Autism & Asperger’s Syndrome

Overcoming Difficulties

We know that Charles, as a young man, had great difficulties in school. He may have been bullied and the structures of formal schooling may have been confining and confusing for him. But he seemed to be bright.

Why did Richter have such struggles?

Charles Richter most likely had Asperger Syndrome, a condition on the autism spectrum. This condition made it difficult for Charles to socialize easily, to form friendships, and to communicate. Charles, like others with this condition, was socially awkward and had an all-absorbing interests in specific topics. Charles faced serious difficulties when he briefly attended school and was almost certainly a target for bullying.

Characteristics of persons with Asperger may include:

● Difficulty with social relations

● Sensitivity to light and sound

● Extreme preoccupation with a special interest

● Stiff, lecture-type, one sided conversation

● Apparent lack of empathy

● Problems with social use of language

● Motor clumsiness

● Difficulty with changes and surprises

● General anxiety and outbursts of temper

Do you, or someone you know have some of these characteristics?

It is important to always remember that: Everybody’s brain works differently!

That’s what makes getting to know different people so amazing! No one thinks in just the same way. The same is true for people with autism and Asperger’s. The way their brain works may make it hard to talk, listen, play, understand, or learn in the same way as others. However, they may have remarkable skills in remembering information, drawing or playing music. And, of course, all individuals with autism are -- individual! Although they share the same difficulties with social communication, they also have wonderful differences that make them unique.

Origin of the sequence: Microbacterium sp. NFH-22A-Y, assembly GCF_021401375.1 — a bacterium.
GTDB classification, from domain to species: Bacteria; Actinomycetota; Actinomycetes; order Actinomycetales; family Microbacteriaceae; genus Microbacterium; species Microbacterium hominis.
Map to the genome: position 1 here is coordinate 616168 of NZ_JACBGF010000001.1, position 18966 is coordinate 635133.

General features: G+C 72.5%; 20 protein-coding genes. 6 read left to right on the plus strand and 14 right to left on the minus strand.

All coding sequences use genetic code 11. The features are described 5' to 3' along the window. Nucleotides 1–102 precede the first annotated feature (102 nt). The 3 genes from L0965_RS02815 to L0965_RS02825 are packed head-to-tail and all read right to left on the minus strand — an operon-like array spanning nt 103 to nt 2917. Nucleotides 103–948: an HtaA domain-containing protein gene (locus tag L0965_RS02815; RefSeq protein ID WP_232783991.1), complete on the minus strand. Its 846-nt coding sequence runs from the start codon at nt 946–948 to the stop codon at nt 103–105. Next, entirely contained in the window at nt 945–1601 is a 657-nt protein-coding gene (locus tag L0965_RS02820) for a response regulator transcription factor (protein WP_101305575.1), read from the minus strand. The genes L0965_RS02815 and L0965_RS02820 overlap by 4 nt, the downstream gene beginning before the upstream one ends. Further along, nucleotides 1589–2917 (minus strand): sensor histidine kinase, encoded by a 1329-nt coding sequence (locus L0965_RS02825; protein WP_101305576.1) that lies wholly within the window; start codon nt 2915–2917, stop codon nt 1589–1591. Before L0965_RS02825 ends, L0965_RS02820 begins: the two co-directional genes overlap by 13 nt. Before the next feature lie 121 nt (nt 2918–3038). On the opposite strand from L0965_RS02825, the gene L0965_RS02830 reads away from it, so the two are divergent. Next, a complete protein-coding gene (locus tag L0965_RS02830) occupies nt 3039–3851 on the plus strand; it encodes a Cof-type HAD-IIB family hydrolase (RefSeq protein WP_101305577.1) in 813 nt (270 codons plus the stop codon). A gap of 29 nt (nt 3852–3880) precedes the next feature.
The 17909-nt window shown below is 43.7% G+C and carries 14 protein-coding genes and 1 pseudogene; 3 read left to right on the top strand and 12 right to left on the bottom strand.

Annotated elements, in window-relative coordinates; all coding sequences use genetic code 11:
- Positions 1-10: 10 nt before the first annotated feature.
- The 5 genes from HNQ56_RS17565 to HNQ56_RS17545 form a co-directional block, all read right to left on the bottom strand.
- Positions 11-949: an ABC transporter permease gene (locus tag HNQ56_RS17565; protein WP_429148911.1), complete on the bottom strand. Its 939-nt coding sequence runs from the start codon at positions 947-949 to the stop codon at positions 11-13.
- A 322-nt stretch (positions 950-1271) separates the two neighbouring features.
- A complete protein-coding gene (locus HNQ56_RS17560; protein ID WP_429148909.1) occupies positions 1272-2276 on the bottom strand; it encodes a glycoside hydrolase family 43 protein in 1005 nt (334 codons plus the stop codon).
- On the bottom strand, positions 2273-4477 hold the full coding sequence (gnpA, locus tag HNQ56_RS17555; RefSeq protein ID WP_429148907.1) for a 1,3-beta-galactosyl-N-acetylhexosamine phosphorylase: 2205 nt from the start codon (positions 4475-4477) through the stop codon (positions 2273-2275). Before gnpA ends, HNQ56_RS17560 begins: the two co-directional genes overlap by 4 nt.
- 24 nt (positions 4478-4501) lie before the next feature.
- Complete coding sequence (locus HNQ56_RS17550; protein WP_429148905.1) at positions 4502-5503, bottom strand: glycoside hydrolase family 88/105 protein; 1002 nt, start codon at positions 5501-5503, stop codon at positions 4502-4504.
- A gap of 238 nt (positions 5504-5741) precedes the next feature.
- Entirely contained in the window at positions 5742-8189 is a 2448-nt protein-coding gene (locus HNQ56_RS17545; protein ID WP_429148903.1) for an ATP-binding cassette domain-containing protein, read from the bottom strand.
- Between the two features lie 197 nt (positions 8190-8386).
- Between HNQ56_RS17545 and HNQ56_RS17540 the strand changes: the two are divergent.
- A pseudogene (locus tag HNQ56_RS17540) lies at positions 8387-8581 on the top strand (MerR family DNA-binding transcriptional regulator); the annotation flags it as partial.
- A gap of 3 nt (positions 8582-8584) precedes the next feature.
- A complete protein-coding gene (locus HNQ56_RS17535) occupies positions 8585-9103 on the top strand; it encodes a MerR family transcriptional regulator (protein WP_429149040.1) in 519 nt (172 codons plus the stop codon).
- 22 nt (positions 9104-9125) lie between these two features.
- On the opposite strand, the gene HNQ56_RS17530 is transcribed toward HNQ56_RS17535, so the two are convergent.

The importance of space

We need to be aware that sometimes our friends with autism need space. They might not do well with bright or flashing lights, and they may prefer dimmer lights. They may not like loud or sudden noises and may need a quieter space to play. They may react to strong smells and need to get away from that sensory overload. They may want to play by themselves frequently, instead of engaging with a large group of children.

The above information comes from Dayton Children’s Hospital. For more information, you can check out the website for OASIS (Online Asperger Syndrome Information and Support) at:

ACTIVITY: Suppose that you, or a classmate of yours, share some of Richter’s challenges. What are three things you might do to make life in school a bit more settled and peaceful for such a person? Share these ideas with your classmates and teacher and decide as a group what ideas you will implement.